God through the Eucharist invites us to reflect on the mystery that transforms flour, water and yeast into risen bread, and then transforms again into the risen Christ, who nourishes our souls. It is a profound mystery that a crushed grape becomes the wine that lifts our spirits and loosens our tongues to laugh and love the ordinary in each other.
There is also powerful mystery in the transformation of cabbage and salt into sauerkraut, of bones, skin, and feet into brot, and of milk into yogurt, in the transformation of garlic, olive-oil, and root vegetables into deliciousness.
Ordinary foods like loaves and fishes can multiply and transform a individuals into a community that nourishes one another in body and spirit. Love is the leaven in the Eucharist that we eat.
Sauron Seeks to Enslave Your Kitchen
But there is an evil at work, one that seeks to bind your kitchen flame to the power of Sauron. You probably think I’m exaggerating, but I assure you that I do not believe in exaggeration.
But it’s not enough just to love food. Our holy feasts must reflect love for one another. You have to love sustainable, healthy foods. And you have to share with the least of these. “How, how, ” you ask, “can this be done”? Hold your horses, I’m getting there.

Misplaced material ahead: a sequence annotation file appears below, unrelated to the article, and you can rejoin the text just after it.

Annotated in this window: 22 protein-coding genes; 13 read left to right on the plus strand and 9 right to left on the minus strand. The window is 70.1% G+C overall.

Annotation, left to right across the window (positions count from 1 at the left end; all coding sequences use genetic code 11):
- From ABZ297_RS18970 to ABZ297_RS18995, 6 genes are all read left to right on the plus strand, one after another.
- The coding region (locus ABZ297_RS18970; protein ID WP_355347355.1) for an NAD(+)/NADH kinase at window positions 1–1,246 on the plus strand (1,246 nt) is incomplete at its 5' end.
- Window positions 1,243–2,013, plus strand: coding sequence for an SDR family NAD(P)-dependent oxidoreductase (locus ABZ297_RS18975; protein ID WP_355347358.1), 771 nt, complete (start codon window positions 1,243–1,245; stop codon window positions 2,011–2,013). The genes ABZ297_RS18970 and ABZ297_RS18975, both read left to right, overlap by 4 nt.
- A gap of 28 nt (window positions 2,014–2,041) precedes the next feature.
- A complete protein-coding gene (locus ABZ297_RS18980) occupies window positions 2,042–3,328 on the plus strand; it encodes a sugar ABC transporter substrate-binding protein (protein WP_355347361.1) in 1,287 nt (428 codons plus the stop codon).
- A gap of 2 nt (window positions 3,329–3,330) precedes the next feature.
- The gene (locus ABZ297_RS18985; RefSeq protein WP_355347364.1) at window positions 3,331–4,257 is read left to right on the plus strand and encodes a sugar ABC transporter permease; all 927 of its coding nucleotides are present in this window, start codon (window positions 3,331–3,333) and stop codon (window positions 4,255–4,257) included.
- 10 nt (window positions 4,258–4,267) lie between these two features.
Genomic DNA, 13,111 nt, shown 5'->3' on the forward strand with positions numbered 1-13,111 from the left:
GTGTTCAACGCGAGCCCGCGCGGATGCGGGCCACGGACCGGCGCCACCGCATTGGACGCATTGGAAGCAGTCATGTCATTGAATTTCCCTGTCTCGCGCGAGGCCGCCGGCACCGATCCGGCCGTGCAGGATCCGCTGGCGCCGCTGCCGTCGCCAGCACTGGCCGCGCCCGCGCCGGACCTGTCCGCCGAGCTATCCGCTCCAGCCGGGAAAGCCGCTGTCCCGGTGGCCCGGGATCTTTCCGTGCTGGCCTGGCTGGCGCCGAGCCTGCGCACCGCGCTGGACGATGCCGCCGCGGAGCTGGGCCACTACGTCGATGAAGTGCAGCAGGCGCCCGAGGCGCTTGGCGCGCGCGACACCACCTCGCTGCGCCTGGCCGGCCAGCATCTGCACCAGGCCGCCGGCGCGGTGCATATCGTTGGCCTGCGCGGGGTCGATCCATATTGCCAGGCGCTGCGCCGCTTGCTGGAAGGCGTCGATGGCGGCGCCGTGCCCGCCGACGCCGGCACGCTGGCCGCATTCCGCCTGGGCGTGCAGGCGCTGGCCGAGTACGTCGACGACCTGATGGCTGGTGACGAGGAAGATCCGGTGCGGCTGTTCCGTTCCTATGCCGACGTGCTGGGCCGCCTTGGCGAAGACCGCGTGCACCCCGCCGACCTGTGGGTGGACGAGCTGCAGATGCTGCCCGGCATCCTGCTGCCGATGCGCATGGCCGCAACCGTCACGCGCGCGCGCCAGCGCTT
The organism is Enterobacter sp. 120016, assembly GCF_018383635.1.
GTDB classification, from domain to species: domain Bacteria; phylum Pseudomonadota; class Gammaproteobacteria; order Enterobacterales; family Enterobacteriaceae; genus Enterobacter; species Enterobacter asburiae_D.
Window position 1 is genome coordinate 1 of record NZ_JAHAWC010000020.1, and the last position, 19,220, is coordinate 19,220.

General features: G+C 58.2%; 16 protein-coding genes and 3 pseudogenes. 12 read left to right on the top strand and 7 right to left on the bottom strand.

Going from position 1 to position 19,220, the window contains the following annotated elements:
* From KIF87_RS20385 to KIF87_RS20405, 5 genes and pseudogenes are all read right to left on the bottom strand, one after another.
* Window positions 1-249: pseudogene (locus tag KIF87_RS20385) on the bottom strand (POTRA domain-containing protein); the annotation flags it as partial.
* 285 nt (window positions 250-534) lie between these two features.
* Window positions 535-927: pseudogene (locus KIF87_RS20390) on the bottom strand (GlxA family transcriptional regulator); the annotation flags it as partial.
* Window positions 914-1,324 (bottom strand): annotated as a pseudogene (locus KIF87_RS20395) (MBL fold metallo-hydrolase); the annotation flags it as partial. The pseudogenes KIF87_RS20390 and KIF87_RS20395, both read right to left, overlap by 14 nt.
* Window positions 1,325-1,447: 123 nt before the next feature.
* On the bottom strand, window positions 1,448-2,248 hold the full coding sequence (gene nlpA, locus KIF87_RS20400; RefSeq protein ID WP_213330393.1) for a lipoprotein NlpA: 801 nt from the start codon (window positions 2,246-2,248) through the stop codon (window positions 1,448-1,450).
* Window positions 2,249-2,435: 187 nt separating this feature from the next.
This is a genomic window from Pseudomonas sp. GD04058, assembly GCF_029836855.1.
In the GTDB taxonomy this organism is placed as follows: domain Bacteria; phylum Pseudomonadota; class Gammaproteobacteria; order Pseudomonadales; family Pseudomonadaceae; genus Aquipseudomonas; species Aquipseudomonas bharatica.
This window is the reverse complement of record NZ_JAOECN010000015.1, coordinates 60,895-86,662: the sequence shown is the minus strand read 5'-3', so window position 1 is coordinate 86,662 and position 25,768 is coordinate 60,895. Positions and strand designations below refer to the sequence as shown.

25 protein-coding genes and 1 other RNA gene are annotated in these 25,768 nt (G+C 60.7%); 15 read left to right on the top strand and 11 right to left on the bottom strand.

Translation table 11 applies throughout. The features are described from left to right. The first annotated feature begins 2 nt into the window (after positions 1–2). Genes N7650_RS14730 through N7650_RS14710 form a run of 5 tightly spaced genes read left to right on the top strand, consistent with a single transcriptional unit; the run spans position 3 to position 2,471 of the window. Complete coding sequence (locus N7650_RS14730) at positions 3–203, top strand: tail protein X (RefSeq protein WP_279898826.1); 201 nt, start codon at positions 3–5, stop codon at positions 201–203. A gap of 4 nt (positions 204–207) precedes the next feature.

“It’s a dangerous business, Frodo, going out your door. You step onto the road, and if you don’t keep your feet, there’s no knowing where you might be swept off to.” — Bilbo Baggins
Food is a social justice gateway drug. If you’re a middle-class, well-fed person like me and you delve deeply into ordinary food with righteous love, you’ll discover the hungry. Oh, but that’s not all.
In the United States, you’ll discover a structural malnutrition which some have labelled “.” For some mysterious reason, food that has been processed, canned, sterilized and sugared in massive factories is cheaper than fruits and vegetables. Yes, you heard me. Food that even the U.S. government knows to cause hypertension, diabetes and heart disease, food that was dreamed up by chemical cooks who use ingredients like maltodextrin, polysorbates, and xanthan gum, food trucked all across the country emitting carbon gas, this food is cheaper than fruits and vegetables pulled straight from the ground and trucked to the store. What?!?! Something is structurally wrong with our agricultural system.
What this means is that people with low wages, people who prepare food for others, can’t afford the fresh fruits and vegetables which are the bedrock of good health, and instead eat industrial foods. Which cause all the preventable diseases above.